Here, Colonel Feely speaks about his enlistment into the army in 1958 and early days of training. He states that at this time, Minister Kevin Boland made a decision that all business in the army would be conducted through the Irish language in order to help revive the language. He reflects on the challenges with this and underlines the strict implementation of this rule and outlines the punishment if soldiers spoke English. Here, Colonel Feely speaks about the various aspects of training and education during his early days of army life and lists the various subjects which were studied as part of their formation.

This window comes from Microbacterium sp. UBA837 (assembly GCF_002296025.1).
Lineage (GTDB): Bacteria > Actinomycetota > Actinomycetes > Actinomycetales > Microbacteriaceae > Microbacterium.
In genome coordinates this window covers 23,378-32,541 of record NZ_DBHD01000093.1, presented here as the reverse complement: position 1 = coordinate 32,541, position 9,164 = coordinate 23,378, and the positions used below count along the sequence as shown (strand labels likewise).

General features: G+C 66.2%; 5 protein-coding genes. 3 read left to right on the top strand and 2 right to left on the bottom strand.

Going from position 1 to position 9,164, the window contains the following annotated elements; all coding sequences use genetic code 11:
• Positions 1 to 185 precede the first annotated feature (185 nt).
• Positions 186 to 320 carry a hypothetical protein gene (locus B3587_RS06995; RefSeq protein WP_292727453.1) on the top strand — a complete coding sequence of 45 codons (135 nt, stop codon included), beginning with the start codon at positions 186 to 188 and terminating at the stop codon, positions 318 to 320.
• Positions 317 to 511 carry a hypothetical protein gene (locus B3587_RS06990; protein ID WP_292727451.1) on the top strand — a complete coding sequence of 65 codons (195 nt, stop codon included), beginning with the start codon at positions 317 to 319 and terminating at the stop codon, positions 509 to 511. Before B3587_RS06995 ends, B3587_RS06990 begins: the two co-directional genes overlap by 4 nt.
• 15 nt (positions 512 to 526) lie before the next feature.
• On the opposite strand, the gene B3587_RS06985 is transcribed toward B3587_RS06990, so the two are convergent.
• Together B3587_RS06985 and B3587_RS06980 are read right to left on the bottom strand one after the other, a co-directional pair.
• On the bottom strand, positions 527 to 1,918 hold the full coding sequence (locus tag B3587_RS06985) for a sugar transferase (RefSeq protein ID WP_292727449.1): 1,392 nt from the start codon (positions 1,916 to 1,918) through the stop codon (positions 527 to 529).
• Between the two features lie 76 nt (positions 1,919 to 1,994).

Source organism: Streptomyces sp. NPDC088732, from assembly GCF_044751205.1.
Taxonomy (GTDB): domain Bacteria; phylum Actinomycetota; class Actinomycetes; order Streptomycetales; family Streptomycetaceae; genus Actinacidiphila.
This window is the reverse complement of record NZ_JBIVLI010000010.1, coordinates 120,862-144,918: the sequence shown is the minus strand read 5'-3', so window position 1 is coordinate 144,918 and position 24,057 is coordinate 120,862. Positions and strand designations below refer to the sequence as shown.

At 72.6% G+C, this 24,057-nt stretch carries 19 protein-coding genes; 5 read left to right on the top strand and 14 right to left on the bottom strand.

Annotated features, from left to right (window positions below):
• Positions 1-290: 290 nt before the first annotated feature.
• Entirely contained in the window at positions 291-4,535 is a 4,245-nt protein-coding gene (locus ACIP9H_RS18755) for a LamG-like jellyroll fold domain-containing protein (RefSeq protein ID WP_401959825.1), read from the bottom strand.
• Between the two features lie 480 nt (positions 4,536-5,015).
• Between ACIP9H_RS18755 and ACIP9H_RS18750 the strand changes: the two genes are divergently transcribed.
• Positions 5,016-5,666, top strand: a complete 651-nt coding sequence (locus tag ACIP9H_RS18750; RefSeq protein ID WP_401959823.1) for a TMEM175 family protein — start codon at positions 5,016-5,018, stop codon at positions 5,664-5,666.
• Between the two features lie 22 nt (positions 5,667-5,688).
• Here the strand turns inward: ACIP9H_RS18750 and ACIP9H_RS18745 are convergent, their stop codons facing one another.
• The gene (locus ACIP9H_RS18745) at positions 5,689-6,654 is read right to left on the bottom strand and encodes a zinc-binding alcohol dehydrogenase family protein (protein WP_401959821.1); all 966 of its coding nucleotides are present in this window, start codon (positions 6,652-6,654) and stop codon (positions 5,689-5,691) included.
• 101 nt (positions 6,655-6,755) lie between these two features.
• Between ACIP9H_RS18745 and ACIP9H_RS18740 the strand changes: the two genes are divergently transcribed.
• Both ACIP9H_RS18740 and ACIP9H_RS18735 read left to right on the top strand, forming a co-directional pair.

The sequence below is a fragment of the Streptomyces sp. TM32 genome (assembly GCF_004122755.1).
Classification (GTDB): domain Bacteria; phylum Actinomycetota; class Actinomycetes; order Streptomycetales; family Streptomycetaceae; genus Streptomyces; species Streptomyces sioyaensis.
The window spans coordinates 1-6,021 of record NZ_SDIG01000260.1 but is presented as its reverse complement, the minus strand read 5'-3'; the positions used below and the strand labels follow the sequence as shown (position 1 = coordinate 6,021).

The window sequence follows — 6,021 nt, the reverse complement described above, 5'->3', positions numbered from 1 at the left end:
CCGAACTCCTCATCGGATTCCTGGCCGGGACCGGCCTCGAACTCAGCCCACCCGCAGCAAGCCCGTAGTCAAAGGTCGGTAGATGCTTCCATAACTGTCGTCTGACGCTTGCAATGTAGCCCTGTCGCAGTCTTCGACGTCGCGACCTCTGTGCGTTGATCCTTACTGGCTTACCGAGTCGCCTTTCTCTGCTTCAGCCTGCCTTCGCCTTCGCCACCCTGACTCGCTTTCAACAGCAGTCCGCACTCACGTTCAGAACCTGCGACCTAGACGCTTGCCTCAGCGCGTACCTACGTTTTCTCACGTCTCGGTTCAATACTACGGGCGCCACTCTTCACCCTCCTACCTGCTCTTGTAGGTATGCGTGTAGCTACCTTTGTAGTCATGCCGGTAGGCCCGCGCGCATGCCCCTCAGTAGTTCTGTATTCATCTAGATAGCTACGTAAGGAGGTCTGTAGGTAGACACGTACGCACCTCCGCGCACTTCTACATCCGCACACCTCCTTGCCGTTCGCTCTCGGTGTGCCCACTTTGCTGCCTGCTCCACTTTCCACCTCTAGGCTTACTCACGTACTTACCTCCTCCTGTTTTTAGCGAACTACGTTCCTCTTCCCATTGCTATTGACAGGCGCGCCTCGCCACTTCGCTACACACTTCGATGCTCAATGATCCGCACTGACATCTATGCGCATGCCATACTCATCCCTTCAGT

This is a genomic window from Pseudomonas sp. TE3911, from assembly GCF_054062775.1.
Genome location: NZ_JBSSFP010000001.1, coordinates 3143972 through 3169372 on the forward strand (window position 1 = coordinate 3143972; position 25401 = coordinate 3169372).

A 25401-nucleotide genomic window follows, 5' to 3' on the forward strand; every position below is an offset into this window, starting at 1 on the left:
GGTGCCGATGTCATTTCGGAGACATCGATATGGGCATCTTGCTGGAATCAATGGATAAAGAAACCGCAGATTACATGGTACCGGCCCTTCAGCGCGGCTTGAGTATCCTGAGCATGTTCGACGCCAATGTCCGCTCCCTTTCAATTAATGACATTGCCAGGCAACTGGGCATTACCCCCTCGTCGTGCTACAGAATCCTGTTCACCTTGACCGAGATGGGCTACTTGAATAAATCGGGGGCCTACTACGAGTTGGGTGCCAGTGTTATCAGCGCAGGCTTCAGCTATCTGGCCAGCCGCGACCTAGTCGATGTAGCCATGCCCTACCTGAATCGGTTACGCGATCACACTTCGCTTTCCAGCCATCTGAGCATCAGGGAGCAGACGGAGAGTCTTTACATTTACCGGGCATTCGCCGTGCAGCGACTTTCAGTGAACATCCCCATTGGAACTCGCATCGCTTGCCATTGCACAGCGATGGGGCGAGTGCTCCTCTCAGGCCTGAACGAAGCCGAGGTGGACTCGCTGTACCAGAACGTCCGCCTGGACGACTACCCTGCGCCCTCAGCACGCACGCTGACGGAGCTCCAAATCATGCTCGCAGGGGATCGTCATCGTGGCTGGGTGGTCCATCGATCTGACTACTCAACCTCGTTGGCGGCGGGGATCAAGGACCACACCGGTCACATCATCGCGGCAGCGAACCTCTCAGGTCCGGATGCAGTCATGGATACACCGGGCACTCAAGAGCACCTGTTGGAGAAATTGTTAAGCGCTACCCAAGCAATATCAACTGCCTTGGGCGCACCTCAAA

Here, Colonel Feely reflects on the Siege of Jadotville (September 1961). He discusses the feelings within the army at the time that the men should not have surrendered. He also speaks about Commandant Pat Quinlan who was commander of the Irish troops at Jadotville and affirms that he was an impressive commander. Here, Colonel Feely recalls hearing on many occasions that his father was a 'good commander' and discerned a large respect for him over the years. He speaks about his father's approach to army life and in particular how he treated the men under his command. He also states that his father was known as Tom 'Turf' Feely because he had once taken a bank of turf near the Curragh and cut his own turf.